The only reason Keir Hansen really wants the ability to time travel is to be able to get to all the content the geek community creates in a single day. A web dork and hack pixel-pusher by day, all spare hours are devoted to absorbing film and television, reading and writing sci-fi, a smattering of gaming, unlicensed attempts at mixology, culinary adventures, and novice cat wrangling.
He was once accused of being a "Jack of all trades", but that sounded too much like actual work, and the accuser has since been sacked. His particular passions include Whovianism (classic and new), the complete works of Douglas Adams, and anyone who offers a free sample of wine and/or chocolate, even when unmarked white vans are involved. (It's okay. He can run really quickly.)

Podcasts: Gallifrey Public Radio

Episode 48: Tearing Off the Gates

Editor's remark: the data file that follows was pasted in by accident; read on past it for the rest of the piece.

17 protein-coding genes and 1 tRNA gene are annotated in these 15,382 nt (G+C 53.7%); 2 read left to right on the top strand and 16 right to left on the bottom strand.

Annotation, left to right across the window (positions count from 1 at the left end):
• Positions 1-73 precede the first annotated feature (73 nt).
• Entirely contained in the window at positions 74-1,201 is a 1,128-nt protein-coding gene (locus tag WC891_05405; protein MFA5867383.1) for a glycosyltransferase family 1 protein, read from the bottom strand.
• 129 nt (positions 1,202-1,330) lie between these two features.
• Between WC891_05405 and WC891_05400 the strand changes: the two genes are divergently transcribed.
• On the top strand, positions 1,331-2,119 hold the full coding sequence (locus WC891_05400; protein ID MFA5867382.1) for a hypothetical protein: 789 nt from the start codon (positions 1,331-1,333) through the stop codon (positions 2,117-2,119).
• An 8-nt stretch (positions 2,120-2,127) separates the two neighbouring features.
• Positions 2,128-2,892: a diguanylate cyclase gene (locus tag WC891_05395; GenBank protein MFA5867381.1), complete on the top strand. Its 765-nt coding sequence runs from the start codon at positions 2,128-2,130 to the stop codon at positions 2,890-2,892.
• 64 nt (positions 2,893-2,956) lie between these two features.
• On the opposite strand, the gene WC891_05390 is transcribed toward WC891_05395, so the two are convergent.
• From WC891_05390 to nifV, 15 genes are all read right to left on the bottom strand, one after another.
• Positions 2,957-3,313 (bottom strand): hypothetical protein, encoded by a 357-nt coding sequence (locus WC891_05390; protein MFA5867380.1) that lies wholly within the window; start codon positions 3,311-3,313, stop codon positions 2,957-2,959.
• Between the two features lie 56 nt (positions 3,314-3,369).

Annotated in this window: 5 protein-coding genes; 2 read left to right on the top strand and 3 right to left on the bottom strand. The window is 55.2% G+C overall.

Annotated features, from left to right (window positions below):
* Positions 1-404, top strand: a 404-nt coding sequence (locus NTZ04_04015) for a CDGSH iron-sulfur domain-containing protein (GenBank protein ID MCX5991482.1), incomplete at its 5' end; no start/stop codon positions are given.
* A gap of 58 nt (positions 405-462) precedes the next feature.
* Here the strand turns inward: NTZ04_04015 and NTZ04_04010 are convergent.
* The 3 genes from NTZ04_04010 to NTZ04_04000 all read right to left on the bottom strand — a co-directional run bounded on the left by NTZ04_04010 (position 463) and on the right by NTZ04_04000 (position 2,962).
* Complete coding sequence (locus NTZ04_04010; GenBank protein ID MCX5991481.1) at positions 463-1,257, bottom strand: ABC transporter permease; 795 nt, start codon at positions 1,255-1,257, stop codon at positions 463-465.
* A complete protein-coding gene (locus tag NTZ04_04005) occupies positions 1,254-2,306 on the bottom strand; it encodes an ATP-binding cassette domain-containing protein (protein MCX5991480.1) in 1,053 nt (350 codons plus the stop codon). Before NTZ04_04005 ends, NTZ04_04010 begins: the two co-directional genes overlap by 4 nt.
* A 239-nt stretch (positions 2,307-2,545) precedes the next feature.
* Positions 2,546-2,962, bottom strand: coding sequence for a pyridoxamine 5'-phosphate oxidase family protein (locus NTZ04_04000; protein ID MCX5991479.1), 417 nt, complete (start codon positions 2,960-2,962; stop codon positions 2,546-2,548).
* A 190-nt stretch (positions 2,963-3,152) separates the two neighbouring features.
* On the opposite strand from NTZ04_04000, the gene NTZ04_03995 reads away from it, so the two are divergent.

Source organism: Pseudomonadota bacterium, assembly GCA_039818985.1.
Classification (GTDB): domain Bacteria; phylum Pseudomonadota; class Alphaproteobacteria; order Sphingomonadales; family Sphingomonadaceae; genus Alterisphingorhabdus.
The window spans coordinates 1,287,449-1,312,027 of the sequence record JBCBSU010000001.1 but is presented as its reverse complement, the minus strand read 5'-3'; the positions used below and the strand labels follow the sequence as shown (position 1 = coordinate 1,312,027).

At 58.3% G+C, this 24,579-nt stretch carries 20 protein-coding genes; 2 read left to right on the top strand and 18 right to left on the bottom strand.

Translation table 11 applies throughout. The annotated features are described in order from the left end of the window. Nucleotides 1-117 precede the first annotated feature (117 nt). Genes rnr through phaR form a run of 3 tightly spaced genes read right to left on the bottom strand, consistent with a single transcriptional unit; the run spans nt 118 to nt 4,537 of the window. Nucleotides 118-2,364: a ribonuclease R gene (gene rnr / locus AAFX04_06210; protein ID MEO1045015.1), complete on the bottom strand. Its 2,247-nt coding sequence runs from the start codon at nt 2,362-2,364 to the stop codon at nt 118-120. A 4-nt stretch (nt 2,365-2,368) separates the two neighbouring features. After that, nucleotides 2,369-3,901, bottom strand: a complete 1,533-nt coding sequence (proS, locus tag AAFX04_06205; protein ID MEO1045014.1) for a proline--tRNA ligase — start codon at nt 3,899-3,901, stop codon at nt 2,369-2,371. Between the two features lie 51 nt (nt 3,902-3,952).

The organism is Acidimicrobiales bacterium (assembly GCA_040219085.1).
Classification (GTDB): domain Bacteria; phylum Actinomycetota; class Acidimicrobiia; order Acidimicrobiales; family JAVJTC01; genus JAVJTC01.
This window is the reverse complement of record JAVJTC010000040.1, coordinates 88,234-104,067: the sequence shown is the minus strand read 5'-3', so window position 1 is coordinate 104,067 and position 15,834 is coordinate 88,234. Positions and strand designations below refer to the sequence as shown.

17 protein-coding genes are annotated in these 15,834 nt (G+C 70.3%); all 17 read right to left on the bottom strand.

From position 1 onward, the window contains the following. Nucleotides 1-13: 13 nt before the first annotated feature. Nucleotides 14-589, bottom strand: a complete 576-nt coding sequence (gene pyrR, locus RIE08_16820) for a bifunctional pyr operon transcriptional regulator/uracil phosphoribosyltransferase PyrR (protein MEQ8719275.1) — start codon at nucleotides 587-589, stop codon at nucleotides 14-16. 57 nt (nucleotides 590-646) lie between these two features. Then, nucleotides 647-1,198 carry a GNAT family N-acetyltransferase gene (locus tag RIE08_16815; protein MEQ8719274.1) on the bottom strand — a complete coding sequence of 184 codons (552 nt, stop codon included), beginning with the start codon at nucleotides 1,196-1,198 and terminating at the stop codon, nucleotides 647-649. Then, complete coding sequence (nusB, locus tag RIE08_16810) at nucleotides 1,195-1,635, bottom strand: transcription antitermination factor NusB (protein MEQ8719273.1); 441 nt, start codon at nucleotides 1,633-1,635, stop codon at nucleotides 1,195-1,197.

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If you have listened to even ten minutes of the two of us talking over the past couple years, you will recognize our commitment to allowing anyone and everyone to find the activities, content, and art forms that interest them, and feel free to immerse themselves in that interest in whatever fashion and to whatever degree makes them happy. For some, that is casual enjoyment of a film franchise — we had an episode on casual fandoms. For others, it’s fan fiction and conversation about non-canonical relationships among fictional characters. We’ve had conversations about that as well. We’ve discussed fanatic appreciations of television, film, music, sports, politics, even social activism. We do this for one important reason: because when you understand someone’s interests better, you can hopefully see why those interests exist, even if you don’t share them in the same way, or to the same degree. The fact that it makes them happy, with no harm to others, is the point. Love what you love. We try, and most often succeed, in being positive people. We revel in seeing others get excited about an upcoming release, or watching someone discovers a new passion. We may not share that passion. We may not be as interested in something coming to market. But we love that others do. What we cannot abide, however, is gatekeeping. This disgusting behavior never seems to die out, and perhaps it’s because of the immediacy of Internet response, or the growing public awareness of these acts of intolerance and exclusion, but with the recent news story of “Star Wars: The Last Jedi” actor Kelly Marie Tran being effectively run off social media by hateful comments by so-called fans who attacked her for what they perceived as ‘ruining their fandom’, we’d had enough. This time, In Defense Of is going on the offensive. Joined by Joy Piedmont of Reality Bomb, and Don Klees of Acorn Media, we’re asking everyone to tear the gates off.